Pros and cons of comparative adsCompanies have been using combative advertising since long before Boniva v. Actonel. But when is this sort of aggressive advertising appropriate? What are the risks and benefits? Should drug companies adopt the tone of Coke v. Pepsi?
Not only is combative advertising appropriate, but it is also essential to make a point of differentiation between your product and the competition. With FDA regulations preventing companies from choosing product names, it is imperative that the consumer be able to distinguish product differences so they can request specific brands from their physicians. When combative advertising begins with consumer-centric media planning, brands can carve a niche in the media marketplace—away from any competitive shouting match—with a solid understanding of and relation to the target's motivations, interests and lifestyle. Rather than outshout the competition, consumer-driven insights can lead the brand to creative and media mixes that captivate consumer attention and give the brand an individual strength without getting lost. Good advertising is about fighting smarter, not fighting harder.
Director, research/advertising trends,
According to our annual DTC survey of consumer reaction to drug advertising, communicating risks and benefits are the consumer's fundamental expectation of DTC ads. Specifically, 75% of consumers say they are looking for the benefits of the meds; 79% say they are looking for the serious risks; and 71% say they are looking for other side effects. When it comes to comparative advertising, 49% of consumers say they are looking for information about a medicine's effectiveness compared to similar meds. While this is behind the desire for risk and benefit information, it's still a sizable amount of interest. The bottom line? Whether an advertiser chooses to go the comparative route or not, the consumer has an expectation of both fairness and balance—and they'll likely make the effort to seek them out.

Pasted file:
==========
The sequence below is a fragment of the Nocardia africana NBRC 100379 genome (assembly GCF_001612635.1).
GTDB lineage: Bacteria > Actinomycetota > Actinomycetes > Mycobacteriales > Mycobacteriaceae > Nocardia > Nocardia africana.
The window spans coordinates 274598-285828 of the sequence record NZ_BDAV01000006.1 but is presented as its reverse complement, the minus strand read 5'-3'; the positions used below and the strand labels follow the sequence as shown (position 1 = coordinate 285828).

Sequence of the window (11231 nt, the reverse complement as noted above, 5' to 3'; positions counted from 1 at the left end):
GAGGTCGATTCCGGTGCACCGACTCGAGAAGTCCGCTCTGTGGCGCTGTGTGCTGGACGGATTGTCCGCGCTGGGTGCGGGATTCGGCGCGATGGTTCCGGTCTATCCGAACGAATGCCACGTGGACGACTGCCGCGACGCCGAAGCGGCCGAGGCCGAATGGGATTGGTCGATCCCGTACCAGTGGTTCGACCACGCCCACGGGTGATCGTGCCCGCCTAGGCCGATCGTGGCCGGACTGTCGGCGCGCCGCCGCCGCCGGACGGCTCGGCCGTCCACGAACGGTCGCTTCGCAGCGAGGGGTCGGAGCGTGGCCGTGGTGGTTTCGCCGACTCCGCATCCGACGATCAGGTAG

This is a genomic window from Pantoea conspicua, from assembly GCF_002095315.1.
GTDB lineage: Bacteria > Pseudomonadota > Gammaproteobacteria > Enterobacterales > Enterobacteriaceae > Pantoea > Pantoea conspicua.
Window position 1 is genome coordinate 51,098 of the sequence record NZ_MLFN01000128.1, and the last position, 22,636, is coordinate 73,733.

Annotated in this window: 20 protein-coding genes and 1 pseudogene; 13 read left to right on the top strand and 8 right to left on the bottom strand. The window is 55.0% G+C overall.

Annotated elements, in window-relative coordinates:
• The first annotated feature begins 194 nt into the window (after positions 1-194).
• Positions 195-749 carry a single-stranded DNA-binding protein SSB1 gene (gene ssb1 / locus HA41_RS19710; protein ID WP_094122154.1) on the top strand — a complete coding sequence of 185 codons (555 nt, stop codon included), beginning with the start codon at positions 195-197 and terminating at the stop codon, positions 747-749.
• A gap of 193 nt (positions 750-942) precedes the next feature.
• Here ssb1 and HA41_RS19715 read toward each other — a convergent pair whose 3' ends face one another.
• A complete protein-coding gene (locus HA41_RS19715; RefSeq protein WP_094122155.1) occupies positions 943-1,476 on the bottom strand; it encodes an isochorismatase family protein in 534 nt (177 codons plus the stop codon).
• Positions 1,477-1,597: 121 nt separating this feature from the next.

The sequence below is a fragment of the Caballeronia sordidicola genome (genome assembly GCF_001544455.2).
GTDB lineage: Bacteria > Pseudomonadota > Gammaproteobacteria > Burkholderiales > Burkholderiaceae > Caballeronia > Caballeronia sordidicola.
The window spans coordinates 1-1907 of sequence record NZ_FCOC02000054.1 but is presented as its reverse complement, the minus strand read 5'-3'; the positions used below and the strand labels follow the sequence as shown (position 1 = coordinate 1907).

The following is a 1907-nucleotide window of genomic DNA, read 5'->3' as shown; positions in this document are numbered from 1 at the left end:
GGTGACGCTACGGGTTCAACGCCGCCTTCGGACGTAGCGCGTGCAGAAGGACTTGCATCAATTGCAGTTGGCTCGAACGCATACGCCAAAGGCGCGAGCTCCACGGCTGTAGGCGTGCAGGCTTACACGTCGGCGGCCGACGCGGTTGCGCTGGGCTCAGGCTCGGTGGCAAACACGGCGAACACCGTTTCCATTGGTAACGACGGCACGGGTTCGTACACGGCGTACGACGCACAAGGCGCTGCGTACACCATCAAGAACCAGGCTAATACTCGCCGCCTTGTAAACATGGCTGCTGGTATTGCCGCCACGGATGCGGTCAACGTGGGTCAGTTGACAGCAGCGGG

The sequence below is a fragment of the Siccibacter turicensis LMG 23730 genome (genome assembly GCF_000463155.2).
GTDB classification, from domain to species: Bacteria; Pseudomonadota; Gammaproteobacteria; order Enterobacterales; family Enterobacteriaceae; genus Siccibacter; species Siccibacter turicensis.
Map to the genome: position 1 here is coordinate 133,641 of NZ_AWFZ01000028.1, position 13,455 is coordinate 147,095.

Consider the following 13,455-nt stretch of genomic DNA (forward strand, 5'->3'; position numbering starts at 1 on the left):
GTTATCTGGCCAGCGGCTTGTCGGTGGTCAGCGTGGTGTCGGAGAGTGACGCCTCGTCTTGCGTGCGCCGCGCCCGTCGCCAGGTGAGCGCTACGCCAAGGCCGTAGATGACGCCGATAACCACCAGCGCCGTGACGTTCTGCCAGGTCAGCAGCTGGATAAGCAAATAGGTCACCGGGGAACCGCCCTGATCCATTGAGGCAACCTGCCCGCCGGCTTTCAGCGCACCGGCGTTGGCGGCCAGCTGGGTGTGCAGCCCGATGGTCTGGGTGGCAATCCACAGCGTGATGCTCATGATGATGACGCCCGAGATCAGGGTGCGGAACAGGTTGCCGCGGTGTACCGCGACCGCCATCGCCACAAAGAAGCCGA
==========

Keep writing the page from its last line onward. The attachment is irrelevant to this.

Differentiation is a foundation of good marketing and a compelling differentiation is a hallmark of great brands. This works best in three scenarios:
• Defining identity: Apple would not be what it is today without its foils—IBM and the PC;
• Establishing a new entrant as a viable alternative: MCI's ability to compete with AT&T was driven by price and parity; and
• Shifting the buying criteria: Miller Lite seized on a trend and elicited a response from Bud Light about its carb count.
Noticeably absent is highlighting product superiority, an approach which loses credibility. For Pharma, the Internet becomes a better source for head-to-head comparisons. More data can be presented thoroughly and appropriately, increasing the relevance and impact of the message, and enabling brands to use advertising to build a unique identity, not knock the other guy.
Comparative advertising to consumers—whether it is applied to soft drinks, beer or politics—undermines the confidence or appeal of brands. In health and wellness this has serious consequences. It can cause confusion, anxiety and require physicians to spend time with patients explaining comparative claims. There is also greater potential for backlash from healthcare providers, patients and regulatory groups. Marketers would be wise to focus more on defining new disease states and creating new views of an existing disease. By changing the way the marketplace views a disease and showing why a product is the appropriate treatment to address the need, pharmaceutical marketers can aggressively distinguish their products from their competitors'.